Daniel Fox
The Independent

January 30, 2012

The general consensus has been that in the years running up to the competition, the British economy has been bolstered by activity in and around the Olympic Village. House prices in Stratford and the surrounding areas have seen a significant increase (in some cases they have increased by 10 per cent), and almost 40,000 jobs have been created as a direct result of the Games. Stratford City itself has seen a major revamp, with the construction of the new Westfield, the largest shopping centre in Europe, constantly drawing trade from tourists and locals alike. This new supermall has proved so popular in fact, that it saw 160,000 customers on the first day alone.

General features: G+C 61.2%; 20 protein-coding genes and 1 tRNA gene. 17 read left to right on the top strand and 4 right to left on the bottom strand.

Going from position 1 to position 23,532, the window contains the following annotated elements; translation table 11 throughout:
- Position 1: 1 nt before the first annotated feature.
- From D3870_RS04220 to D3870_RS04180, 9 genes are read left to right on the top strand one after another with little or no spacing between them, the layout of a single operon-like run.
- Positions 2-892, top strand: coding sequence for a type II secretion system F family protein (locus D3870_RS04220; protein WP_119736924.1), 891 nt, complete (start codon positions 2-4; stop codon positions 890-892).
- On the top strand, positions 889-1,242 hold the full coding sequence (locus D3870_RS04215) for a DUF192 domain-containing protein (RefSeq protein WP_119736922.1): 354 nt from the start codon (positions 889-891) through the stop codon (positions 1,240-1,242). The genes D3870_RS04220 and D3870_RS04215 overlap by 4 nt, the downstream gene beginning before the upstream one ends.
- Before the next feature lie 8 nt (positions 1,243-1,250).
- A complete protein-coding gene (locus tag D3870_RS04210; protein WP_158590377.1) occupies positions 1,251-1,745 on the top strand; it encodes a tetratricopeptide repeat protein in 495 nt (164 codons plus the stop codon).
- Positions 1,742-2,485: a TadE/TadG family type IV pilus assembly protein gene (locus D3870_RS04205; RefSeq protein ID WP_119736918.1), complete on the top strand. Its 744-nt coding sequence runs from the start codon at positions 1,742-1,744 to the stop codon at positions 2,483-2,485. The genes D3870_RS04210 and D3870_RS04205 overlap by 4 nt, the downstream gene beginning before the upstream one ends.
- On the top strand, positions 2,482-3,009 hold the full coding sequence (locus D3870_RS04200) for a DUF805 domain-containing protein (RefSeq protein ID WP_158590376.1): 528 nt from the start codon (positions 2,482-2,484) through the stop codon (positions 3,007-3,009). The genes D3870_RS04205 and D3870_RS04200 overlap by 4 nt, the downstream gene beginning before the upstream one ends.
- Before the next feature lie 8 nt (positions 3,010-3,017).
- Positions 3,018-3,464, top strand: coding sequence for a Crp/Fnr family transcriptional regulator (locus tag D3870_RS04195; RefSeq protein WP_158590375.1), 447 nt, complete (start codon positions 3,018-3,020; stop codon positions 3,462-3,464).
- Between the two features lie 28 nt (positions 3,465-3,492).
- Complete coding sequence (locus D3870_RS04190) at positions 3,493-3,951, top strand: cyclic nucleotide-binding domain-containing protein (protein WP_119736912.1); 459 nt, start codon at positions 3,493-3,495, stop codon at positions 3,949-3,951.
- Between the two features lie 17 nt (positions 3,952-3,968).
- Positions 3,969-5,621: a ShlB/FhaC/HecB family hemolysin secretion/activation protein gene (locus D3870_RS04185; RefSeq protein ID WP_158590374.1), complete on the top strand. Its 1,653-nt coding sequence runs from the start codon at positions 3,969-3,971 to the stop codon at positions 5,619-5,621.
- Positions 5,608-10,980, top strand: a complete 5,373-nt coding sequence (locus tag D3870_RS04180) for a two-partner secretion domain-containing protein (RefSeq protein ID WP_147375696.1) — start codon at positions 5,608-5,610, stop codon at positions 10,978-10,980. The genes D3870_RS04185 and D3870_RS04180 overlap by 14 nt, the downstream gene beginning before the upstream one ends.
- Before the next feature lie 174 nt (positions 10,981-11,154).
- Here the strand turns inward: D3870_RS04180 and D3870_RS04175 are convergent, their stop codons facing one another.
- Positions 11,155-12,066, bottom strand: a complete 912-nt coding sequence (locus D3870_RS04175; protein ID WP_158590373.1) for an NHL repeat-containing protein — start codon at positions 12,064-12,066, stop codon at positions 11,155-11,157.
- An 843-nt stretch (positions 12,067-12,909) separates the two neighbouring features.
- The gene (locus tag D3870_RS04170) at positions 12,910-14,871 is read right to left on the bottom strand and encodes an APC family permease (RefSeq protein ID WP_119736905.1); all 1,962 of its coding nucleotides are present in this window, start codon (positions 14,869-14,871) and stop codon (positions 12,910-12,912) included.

Now that the event draws ever closer, and the Olympic hype reaches new heights, what effect will the 2012 Games really have on the UK’s economy? One thing is for certain; in the midst of the Eurozone crisis, many people are wondering, and hoping, that London 2012 will be enough to bring England out of its current slump for good.

We feel that between July and September this year, Britain’s economy will indeed be boosted. However, whether this becomes a lasting legacy depends entirely on what happens to places like the Olympic village after the Games, and the tourists, have gone.

… Having said that, this boom is not a sustainable phenomenon. When the crowds leave, so too will the profits, and unfortunately, the two months of economic growth that we’ll witness is unlikely to be significant enough to lift us out of recession in the long term.

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